Dodge City used to be that way and there was a reign of terror in the town, until finally the twelve organized vigilantes became desperate and took affairs in their own hands. They notified six of the leading desperadoes that they must be out of the place by a certain day and hour. Four went, but two were defiant and remained. When the specified hour had passed, twelve double-barreled shotguns were loaded with buckshot, and in a body the vigilantes hunted these men down as they would mad dogs and riddled each one through and through with the big shot! It was an awful thing to do, but it seems to have been absolutely necessary and the only way of establishing law and order. Our friends at Fort Dodge tell us that the place is now quite decent, and that a man can safely walk in the streets without pistols and a belt full of cartridges.

From a letter written by an army wife. http://www.legendsofamerica.com/ks-dodg ... ltext.html The gun control laws came later, as a response to the frequent violence. I would not say that guns created the violence--that was probably the booze, whores, gambling, and general culture. My point is that guns did not make society more civil or polite. Otherwise, why did so many towns find it necessary to get rid of them?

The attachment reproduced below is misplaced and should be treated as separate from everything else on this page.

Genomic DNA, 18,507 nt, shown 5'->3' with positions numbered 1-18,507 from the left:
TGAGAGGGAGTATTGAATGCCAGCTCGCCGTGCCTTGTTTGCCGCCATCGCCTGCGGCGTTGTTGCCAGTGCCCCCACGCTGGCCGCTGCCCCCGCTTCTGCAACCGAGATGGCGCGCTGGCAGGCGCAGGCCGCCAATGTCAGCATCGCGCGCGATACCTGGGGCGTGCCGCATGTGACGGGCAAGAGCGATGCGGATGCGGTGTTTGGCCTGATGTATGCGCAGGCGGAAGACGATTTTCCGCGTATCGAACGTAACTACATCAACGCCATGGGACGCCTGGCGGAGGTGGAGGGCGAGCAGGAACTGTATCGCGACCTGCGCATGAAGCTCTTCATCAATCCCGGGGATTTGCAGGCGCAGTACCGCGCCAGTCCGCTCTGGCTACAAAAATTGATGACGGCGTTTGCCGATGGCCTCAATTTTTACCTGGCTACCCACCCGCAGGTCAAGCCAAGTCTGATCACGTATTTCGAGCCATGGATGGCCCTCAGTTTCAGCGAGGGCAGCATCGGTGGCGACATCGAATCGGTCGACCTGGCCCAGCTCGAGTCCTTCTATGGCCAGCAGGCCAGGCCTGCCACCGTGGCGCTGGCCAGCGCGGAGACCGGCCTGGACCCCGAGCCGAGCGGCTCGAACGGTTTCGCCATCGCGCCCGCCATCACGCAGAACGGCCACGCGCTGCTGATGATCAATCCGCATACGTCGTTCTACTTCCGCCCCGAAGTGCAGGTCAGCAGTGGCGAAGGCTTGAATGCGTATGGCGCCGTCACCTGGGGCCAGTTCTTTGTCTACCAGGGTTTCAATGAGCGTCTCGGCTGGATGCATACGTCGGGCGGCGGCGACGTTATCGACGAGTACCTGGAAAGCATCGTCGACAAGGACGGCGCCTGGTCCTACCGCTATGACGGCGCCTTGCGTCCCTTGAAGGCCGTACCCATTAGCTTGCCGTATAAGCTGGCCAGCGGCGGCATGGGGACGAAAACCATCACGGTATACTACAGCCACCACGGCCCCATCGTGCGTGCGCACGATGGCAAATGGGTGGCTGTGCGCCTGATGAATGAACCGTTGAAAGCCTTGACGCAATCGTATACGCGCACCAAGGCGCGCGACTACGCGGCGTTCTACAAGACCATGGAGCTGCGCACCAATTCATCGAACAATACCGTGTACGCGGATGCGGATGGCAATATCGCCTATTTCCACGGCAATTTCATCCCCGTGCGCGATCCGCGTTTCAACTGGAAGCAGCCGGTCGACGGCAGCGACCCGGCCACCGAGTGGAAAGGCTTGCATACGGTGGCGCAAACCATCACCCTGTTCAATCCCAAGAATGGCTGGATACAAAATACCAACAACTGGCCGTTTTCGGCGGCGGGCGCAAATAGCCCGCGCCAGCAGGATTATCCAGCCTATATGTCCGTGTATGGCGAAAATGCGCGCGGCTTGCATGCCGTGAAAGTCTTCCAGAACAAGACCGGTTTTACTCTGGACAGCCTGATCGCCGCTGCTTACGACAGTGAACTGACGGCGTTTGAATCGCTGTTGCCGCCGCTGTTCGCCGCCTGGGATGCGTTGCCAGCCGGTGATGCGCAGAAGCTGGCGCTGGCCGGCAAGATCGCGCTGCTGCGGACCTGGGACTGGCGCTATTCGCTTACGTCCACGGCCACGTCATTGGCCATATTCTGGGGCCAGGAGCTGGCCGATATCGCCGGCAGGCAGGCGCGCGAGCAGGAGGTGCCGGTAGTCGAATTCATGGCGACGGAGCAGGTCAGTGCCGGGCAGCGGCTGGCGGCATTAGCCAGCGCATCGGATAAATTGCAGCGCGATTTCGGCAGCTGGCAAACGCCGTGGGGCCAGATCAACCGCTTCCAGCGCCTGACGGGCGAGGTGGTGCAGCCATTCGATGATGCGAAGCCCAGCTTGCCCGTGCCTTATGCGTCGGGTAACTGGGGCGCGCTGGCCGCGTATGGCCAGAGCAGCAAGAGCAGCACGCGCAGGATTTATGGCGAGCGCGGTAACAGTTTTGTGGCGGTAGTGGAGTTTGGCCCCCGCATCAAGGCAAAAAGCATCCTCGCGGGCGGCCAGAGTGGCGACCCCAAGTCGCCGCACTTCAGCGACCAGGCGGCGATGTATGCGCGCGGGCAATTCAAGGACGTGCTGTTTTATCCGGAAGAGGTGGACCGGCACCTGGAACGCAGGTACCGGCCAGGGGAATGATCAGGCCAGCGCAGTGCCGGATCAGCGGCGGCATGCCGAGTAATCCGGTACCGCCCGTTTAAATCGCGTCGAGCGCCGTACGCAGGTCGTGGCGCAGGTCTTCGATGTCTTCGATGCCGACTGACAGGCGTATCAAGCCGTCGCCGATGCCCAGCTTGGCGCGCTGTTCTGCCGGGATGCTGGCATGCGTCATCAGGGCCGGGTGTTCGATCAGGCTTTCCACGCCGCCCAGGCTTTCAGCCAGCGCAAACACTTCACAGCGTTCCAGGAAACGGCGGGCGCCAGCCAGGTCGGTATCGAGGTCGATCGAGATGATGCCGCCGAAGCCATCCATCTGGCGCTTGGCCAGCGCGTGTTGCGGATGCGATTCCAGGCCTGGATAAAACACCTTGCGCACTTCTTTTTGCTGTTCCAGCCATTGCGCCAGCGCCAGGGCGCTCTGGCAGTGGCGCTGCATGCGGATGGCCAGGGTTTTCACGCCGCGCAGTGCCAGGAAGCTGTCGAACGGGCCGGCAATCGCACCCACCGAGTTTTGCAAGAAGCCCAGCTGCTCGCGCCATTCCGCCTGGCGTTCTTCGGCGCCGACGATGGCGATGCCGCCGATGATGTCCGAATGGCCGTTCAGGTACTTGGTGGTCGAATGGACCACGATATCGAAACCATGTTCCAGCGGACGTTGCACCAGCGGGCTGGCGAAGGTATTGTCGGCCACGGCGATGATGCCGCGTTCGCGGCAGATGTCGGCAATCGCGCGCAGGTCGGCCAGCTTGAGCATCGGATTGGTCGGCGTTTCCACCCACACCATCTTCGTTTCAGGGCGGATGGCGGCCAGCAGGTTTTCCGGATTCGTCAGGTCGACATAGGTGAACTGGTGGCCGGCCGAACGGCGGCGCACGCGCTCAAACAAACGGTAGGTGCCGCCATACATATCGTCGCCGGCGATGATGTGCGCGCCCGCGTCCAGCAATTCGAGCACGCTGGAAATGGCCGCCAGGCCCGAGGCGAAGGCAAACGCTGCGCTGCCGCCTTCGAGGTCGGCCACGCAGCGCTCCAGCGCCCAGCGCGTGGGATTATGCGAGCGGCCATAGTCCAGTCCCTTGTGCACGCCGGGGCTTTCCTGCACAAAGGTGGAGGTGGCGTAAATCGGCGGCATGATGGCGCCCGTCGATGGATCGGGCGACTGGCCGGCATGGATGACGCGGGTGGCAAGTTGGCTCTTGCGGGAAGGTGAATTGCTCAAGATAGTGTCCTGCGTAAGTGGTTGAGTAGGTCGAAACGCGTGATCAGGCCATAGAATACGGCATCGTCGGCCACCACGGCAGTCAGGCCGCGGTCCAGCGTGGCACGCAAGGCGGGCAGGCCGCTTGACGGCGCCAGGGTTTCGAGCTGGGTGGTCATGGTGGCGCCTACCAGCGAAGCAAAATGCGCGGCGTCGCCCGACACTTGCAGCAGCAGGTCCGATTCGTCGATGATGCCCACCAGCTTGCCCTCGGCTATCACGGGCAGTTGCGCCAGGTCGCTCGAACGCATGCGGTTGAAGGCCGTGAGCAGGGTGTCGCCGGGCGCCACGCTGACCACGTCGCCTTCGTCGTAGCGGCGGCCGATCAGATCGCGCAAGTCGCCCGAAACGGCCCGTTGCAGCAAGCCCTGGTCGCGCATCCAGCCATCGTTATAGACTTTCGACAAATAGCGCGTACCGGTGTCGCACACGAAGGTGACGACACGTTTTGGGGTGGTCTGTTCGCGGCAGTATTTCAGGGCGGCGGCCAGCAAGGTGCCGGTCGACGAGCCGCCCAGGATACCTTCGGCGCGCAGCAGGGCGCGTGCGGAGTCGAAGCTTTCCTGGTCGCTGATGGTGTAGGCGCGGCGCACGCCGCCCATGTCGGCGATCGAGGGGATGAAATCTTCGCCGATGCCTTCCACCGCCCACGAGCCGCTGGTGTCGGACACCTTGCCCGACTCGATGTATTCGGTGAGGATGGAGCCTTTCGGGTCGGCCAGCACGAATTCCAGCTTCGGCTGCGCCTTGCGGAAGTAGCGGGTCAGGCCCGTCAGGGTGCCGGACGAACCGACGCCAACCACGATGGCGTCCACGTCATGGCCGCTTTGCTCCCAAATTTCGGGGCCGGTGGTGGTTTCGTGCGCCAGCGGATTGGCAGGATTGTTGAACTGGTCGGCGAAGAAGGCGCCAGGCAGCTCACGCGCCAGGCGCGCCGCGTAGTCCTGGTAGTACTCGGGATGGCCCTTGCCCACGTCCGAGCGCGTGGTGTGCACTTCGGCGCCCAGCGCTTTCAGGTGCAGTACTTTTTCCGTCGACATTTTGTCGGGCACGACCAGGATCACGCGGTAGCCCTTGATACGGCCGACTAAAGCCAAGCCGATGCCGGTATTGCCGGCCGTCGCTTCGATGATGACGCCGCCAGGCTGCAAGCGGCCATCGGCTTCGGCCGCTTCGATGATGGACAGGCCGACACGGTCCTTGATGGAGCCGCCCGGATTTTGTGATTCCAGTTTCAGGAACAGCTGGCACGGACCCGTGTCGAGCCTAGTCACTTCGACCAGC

Edit: Adding this just because it's a great quote:

January 14, 1931 - Dodge City Daily Globe
"Ham Bell says the idea that he never drew a gun on a man when he was sheriff here in the early days is all wrong. He never shot a man, he says, and that was mainly because he was always careful to draw his gun in plenty of time before the other man drew his. 'If I'd never drawn a gun,' he says, 'I wouldn't have lived a week.'"

http://www.legendsofamerica.com/ks-dodg ... text6.html

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Re: Gun Control

Postby addams » Wed Sep 03, 2014 1:00 am UTC

oh, You make some good arguments.
But; It is a little late to turn back The Clock.

It is a different day and age.
People being People there are to this very day,

Riotous people that mess up The Night for (jesus!) Miles in Every Direction!
Bar Brawls still happen.
Does no one remember the Mosh Pit?

I did not indulge.
I saw men.
Mostly men, after playing Mosh Pit.

What the Hell?
People willingly get the crap beat out of themselves and their best friends.

It has something to do with Sex.
I am Not willing to do Any of the Research.
I don't want to know.

Guns?
We have guns.

We can learn good manners.
We are stumbling into a time of, "Call before you come over."

Call.
Call with a Cell Phone.